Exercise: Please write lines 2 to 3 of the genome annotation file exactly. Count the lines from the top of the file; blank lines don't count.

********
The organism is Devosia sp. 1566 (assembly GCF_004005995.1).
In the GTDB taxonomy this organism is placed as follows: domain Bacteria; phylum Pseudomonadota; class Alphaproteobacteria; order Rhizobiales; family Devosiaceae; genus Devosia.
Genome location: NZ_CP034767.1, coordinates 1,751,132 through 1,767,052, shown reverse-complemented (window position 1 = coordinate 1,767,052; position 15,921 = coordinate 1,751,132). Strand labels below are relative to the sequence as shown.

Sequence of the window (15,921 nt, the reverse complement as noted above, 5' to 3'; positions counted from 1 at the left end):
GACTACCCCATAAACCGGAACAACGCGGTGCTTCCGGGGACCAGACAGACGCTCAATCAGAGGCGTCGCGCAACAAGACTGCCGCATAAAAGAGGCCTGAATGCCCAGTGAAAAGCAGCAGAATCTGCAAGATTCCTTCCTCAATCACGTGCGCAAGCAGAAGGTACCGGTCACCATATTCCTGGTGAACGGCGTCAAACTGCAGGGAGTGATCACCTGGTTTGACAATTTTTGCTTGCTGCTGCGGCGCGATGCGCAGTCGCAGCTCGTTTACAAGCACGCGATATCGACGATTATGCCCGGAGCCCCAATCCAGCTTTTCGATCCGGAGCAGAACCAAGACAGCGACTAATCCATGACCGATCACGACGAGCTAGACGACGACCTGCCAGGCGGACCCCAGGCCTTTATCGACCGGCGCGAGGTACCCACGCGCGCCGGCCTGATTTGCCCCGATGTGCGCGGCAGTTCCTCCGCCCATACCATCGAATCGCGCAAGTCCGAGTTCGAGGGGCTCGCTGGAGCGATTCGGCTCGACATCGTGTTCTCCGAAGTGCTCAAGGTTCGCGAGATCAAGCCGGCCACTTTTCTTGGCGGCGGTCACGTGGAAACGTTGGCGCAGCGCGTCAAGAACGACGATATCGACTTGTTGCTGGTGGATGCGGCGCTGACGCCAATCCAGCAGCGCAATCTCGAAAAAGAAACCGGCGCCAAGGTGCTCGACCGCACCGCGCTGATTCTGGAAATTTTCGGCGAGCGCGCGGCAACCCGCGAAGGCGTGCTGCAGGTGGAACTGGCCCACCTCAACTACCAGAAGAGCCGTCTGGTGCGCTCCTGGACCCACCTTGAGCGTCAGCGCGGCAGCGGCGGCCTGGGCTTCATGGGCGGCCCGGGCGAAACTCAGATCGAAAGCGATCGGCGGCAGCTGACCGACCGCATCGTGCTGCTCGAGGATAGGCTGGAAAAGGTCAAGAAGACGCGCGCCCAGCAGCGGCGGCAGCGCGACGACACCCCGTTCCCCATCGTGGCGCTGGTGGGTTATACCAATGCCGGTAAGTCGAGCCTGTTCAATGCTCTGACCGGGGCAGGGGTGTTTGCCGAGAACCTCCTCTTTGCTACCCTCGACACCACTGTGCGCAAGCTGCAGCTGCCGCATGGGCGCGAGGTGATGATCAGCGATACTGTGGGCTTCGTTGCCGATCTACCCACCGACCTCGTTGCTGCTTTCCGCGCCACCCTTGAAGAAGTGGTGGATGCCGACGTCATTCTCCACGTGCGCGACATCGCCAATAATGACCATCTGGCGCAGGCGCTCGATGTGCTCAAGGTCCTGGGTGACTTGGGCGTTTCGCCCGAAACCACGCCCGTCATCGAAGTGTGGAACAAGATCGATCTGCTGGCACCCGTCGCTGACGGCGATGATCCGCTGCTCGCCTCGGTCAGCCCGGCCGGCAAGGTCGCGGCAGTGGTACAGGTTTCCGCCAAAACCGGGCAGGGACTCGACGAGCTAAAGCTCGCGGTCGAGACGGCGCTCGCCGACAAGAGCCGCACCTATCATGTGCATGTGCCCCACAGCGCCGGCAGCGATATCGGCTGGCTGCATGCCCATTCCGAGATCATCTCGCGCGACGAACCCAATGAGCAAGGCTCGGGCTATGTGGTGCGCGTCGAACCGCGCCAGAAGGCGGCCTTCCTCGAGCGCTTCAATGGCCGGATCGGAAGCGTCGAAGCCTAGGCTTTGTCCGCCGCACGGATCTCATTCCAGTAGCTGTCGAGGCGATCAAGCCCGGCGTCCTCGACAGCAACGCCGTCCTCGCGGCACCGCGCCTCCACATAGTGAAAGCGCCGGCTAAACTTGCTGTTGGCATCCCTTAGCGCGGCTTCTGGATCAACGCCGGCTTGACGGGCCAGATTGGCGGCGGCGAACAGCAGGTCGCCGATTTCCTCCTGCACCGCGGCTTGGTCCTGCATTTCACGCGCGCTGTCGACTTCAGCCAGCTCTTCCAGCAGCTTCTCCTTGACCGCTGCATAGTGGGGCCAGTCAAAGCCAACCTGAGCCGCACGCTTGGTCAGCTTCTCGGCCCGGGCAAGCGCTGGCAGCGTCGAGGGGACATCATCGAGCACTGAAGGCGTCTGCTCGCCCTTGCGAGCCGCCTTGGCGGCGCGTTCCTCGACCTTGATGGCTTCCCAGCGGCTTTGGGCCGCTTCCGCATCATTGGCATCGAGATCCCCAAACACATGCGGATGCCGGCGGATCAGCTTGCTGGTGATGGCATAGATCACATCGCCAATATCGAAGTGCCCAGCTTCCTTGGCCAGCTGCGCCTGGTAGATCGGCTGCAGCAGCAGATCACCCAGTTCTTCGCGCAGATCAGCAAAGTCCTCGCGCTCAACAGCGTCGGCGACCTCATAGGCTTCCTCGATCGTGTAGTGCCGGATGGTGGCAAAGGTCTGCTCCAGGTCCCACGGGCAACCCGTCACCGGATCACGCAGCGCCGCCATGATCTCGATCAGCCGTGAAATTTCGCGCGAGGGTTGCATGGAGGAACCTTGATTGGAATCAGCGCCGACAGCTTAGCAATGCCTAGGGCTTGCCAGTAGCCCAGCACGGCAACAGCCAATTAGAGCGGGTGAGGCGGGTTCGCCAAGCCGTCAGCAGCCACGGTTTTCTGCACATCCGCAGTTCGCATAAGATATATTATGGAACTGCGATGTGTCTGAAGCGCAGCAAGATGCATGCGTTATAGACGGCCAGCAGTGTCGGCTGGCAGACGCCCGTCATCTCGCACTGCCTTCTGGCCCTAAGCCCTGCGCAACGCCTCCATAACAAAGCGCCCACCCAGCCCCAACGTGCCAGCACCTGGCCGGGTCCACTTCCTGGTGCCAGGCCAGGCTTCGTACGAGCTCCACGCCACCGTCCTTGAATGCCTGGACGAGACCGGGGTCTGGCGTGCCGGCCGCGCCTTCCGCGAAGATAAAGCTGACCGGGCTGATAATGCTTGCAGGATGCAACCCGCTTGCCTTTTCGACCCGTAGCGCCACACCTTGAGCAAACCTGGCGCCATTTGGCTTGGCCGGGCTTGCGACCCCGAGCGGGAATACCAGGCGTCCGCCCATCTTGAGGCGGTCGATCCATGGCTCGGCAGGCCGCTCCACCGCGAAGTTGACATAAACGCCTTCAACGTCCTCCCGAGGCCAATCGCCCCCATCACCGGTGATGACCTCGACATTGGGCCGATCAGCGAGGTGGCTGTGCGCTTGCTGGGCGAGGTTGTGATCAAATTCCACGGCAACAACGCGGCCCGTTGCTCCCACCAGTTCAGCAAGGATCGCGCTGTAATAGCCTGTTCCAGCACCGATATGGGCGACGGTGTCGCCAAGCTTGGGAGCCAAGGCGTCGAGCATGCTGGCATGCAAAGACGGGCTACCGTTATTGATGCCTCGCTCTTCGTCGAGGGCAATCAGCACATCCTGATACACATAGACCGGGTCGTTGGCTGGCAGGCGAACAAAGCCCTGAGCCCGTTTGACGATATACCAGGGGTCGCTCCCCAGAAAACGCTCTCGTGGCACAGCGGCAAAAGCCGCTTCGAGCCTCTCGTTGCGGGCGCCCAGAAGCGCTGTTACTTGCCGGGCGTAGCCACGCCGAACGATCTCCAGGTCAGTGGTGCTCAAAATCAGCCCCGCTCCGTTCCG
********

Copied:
In the GTDB taxonomy this organism is placed as follows: domain Bacteria; phylum Pseudomonadota; class Alphaproteobacteria; order Rhizobiales; family Devosiaceae; genus Devosia.
Genome location: NZ_CP034767.1, coordinates 1,751,132 through 1,767,052, shown reverse-complemented (window position 1 = coordinate 1,767,052; position 15,921 = coordinate 1,751,132). Strand labels below are relative to the sequence as shown.